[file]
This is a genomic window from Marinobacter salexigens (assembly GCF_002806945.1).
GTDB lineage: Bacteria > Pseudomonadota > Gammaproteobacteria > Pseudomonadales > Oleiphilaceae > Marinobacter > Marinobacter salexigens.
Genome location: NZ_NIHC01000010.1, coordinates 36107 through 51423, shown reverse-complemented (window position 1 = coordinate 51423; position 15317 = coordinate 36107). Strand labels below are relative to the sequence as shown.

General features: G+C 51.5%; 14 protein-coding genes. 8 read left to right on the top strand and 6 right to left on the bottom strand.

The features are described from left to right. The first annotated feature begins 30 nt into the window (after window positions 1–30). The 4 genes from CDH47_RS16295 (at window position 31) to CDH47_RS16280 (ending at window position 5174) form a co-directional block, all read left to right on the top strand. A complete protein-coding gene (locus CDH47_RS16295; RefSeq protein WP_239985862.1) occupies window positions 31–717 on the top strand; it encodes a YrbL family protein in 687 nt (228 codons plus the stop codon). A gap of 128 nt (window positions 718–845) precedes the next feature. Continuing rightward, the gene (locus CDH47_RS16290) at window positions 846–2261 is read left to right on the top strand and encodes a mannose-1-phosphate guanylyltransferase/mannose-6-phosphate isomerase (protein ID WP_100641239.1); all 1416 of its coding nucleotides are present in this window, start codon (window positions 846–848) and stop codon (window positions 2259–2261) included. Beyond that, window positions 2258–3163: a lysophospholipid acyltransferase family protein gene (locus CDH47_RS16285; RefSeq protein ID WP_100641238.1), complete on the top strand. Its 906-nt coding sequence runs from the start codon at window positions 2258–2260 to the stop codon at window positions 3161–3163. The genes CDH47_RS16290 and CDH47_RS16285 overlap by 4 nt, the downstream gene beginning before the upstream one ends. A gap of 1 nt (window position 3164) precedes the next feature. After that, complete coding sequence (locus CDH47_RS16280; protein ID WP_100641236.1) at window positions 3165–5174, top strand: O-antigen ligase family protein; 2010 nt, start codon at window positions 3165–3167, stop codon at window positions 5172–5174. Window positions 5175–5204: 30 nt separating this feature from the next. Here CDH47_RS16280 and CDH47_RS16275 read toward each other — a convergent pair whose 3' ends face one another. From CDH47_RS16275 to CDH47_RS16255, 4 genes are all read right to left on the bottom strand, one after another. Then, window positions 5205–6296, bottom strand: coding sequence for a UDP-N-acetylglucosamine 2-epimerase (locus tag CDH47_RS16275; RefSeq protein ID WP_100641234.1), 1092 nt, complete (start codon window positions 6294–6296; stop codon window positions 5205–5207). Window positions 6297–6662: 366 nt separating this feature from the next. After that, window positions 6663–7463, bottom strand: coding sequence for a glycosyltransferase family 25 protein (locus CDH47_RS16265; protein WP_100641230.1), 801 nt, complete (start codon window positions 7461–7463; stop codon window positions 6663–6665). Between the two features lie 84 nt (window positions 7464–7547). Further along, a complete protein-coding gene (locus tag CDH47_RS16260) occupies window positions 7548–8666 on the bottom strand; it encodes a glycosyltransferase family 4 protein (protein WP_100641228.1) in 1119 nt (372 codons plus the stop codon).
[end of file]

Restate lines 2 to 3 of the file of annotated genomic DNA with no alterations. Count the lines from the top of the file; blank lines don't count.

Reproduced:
GTDB lineage: Bacteria > Pseudomonadota > Gammaproteobacteria > Pseudomonadales > Oleiphilaceae > Marinobacter > Marinobacter salexigens.
Genome location: NZ_NIHC01000010.1, coordinates 36107 through 51423, shown reverse-complemented (window position 1 = coordinate 51423; position 15317 = coordinate 36107). Strand labels below are relative to the sequence as shown.